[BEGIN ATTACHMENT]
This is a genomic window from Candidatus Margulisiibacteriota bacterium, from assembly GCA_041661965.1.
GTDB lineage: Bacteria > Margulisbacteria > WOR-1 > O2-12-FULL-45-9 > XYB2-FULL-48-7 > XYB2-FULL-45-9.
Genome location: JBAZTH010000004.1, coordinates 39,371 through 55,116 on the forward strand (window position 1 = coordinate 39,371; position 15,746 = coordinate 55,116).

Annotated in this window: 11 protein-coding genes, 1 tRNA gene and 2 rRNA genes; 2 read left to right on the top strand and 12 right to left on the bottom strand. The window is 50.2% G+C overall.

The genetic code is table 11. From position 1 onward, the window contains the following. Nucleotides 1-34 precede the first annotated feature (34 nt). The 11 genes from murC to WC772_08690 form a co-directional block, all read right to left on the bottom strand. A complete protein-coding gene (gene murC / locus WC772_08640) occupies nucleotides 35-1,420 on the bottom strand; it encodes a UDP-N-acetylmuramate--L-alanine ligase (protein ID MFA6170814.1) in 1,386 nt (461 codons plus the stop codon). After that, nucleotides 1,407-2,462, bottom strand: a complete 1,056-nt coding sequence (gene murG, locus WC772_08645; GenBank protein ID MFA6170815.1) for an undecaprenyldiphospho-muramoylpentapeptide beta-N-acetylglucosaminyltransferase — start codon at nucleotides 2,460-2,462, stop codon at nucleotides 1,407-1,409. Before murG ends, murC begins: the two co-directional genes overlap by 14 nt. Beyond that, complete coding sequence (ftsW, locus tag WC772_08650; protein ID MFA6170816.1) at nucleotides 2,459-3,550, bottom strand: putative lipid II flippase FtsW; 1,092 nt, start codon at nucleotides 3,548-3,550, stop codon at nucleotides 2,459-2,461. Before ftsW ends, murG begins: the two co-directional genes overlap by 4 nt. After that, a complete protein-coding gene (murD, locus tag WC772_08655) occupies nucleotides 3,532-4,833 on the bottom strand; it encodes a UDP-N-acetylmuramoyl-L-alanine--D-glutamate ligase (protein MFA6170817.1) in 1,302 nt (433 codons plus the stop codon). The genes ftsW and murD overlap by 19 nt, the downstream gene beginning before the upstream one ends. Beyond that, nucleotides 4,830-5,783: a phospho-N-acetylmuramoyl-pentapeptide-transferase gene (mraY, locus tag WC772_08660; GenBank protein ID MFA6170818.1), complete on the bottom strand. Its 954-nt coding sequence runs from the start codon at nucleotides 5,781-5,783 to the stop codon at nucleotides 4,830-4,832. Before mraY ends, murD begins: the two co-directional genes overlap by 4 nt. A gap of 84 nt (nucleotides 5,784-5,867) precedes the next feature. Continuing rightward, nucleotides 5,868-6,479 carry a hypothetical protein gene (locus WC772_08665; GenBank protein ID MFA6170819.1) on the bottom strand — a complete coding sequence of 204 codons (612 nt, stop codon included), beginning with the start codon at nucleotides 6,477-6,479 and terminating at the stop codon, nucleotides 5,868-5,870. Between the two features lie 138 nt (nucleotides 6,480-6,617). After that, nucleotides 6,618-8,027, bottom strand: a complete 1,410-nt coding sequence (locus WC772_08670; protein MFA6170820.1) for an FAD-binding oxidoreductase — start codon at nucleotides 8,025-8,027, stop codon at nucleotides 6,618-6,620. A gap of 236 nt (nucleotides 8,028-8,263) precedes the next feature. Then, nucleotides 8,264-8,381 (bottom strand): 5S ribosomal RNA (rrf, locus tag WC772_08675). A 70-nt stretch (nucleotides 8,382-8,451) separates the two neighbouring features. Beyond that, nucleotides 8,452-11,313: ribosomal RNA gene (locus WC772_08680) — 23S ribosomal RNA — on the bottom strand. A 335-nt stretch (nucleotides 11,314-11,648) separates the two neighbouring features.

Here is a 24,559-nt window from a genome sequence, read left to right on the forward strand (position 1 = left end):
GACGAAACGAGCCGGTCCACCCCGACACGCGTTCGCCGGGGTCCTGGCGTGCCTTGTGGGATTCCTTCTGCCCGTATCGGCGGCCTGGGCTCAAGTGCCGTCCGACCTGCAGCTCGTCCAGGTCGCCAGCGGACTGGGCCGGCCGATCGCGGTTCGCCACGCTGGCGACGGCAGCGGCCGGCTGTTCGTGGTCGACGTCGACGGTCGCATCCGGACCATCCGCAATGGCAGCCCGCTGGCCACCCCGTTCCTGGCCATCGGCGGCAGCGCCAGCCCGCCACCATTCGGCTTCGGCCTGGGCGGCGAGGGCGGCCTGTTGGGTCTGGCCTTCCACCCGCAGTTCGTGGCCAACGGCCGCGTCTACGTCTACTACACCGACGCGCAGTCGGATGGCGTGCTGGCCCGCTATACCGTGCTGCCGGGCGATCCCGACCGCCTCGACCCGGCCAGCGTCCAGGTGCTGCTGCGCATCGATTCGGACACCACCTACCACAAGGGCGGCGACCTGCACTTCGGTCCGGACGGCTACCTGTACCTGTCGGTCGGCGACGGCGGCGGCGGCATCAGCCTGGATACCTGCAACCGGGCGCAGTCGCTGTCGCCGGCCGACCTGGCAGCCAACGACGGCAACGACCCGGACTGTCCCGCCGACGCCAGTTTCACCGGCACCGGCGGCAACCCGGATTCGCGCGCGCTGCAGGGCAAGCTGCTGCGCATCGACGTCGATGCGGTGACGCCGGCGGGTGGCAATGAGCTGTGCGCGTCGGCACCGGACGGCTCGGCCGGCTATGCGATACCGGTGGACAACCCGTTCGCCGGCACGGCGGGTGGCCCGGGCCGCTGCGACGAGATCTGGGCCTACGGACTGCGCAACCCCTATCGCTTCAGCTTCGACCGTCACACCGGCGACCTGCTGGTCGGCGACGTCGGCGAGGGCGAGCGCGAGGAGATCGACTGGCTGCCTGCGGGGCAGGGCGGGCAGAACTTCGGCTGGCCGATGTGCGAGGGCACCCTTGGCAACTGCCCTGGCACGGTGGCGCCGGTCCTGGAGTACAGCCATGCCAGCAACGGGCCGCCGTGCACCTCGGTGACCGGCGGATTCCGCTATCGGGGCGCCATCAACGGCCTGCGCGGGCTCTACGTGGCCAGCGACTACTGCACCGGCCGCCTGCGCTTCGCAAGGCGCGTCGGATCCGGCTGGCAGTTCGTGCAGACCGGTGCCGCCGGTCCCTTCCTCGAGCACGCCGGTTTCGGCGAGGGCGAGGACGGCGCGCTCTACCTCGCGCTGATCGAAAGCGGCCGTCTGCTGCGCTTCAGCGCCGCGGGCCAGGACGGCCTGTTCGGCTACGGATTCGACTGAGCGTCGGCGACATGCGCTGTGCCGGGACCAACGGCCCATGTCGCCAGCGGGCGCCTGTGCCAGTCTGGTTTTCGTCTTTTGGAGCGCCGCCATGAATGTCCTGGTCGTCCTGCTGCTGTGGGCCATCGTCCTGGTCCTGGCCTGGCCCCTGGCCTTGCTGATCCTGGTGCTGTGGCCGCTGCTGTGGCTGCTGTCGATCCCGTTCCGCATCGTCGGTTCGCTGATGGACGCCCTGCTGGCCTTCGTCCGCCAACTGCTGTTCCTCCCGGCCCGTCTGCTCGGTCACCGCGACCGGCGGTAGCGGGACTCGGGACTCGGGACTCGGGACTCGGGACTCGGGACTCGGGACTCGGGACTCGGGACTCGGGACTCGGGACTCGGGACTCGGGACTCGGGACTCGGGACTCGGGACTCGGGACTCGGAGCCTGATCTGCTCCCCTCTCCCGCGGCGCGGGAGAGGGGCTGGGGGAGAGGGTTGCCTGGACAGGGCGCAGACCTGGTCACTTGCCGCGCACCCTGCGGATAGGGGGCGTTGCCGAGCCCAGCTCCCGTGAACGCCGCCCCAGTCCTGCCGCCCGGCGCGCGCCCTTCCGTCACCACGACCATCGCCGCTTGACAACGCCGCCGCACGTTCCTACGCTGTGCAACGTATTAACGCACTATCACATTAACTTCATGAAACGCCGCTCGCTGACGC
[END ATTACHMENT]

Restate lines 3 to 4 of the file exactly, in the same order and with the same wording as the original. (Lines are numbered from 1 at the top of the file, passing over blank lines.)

Genome location: JBAZTH010000004.1, coordinates 39,371 through 55,116 on the forward strand (window position 1 = coordinate 39,371; position 15,746 = coordinate 55,116).

Annotated in this window: 11 protein-coding genes, 1 tRNA gene and 2 rRNA genes; 2 read left to right on the top strand and 12 right to left on the bottom strand. The window is 50.2% G+C overall.